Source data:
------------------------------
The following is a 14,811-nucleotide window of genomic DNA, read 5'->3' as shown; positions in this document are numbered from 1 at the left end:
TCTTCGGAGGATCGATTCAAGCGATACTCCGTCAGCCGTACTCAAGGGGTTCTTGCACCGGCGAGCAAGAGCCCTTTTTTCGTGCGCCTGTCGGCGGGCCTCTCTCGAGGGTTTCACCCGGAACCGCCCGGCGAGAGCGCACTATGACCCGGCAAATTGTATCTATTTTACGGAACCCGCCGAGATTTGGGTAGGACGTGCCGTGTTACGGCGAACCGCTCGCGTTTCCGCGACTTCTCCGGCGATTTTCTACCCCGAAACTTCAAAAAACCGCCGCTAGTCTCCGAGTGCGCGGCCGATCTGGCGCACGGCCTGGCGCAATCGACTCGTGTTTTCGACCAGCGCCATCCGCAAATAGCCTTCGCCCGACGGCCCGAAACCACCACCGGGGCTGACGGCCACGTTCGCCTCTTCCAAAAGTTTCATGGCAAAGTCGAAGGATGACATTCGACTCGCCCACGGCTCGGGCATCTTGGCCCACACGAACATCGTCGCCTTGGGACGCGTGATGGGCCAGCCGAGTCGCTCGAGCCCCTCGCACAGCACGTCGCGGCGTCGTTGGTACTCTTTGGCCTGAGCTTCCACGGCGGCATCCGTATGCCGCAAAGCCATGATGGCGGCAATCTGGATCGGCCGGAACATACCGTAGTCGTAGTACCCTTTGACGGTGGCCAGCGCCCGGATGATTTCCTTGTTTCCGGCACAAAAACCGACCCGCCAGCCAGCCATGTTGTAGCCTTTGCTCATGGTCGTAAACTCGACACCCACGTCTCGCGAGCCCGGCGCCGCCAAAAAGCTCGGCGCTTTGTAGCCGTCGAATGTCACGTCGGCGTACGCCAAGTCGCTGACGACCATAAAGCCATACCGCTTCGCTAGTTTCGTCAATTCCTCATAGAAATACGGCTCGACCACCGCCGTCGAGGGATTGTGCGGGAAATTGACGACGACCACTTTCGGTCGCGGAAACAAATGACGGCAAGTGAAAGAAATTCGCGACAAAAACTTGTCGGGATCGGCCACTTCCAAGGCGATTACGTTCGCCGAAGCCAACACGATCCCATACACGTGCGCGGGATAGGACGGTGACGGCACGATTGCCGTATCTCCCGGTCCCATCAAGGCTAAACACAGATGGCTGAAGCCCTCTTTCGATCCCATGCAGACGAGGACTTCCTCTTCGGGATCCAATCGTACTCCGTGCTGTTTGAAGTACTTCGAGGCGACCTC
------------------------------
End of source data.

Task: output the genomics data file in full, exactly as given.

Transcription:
The following is a 14,811-nucleotide window of genomic DNA, read 5'->3' as shown; positions in this document are numbered from 1 at the left end:
TCTTCGGAGGATCGATTCAAGCGATACTCCGTCAGCCGTACTCAAGGGGTTCTTGCACCGGCGAGCAAGAGCCCTTTTTTCGTGCGCCTGTCGGCGGGCCTCTCTCGAGGGTTTCACCCGGAACCGCCCGGCGAGAGCGCACTATGACCCGGCAAATTGTATCTATTTTACGGAACCCGCCGAGATTTGGGTAGGACGTGCCGTGTTACGGCGAACCGCTCGCGTTTCCGCGACTTCTCCGGCGATTTTCTACCCCGAAACTTCAAAAAACCGCCGCTAGTCTCCGAGTGCGCGGCCGATCTGGCGCACGGCCTGGCGCAATCGACTCGTGTTTTCGACCAGCGCCATCCGCAAATAGCCTTCGCCCGACGGCCCGAAACCACCACCGGGGCTGACGGCCACGTTCGCCTCTTCCAAAAGTTTCATGGCAAAGTCGAAGGATGACATTCGACTCGCCCACGGCTCGGGCATCTTGGCCCACACGAACATCGTCGCCTTGGGACGCGTGATGGGCCAGCCGAGTCGCTCGAGCCCCTCGCACAGCACGTCGCGGCGTCGTTGGTACTCTTTGGCCTGAGCTTCCACGGCGGCATCCGTATGCCGCAAAGCCATGATGGCGGCAATCTGGATCGGCCGGAACATACCGTAGTCGTAGTACCCTTTGACGGTGGCCAGCGCCCGGATGATTTCCTTGTTTCCGGCACAAAAACCGACCCGCCAGCCAGCCATGTTGTAGCCTTTGCTCATGGTCGTAAACTCGACACCCACGTCTCGCGAGCCCGGCGCCGCCAAAAAGCTCGGCGCTTTGTAGCCGTCGAATGTCACGTCGGCGTACGCCAAGTCGCTGACGACCATAAAGCCATACCGCTTCGCTAGTTTCGTCAATTCCTCATAGAAATACGGCTCGACCACCGCCGTCGAGGGATTGTGCGGGAAATTGACGACGACCACTTTCGGTCGCGGAAACAAATGACGGCAAGTGAAAGAAATTCGCGACAAAAACTTGTCGGGATCGGCCACTTCCAAGGCGATTACGTTCGCCGAAGCCAACACGATCCCATACACGTGCGCGGGATAGGACGGTGACGGCACGATTGCCGTATCTCCCGGTCCCATCAAGGCTAAACACAGATGGCTGAAGCCCTCTTTCGATCCCATGCAGACGAGGACTTCCTCTTCGGGATCCAATCGTACTCCGTGCTGTTTGAAGTACTTCGAGGCGACCTC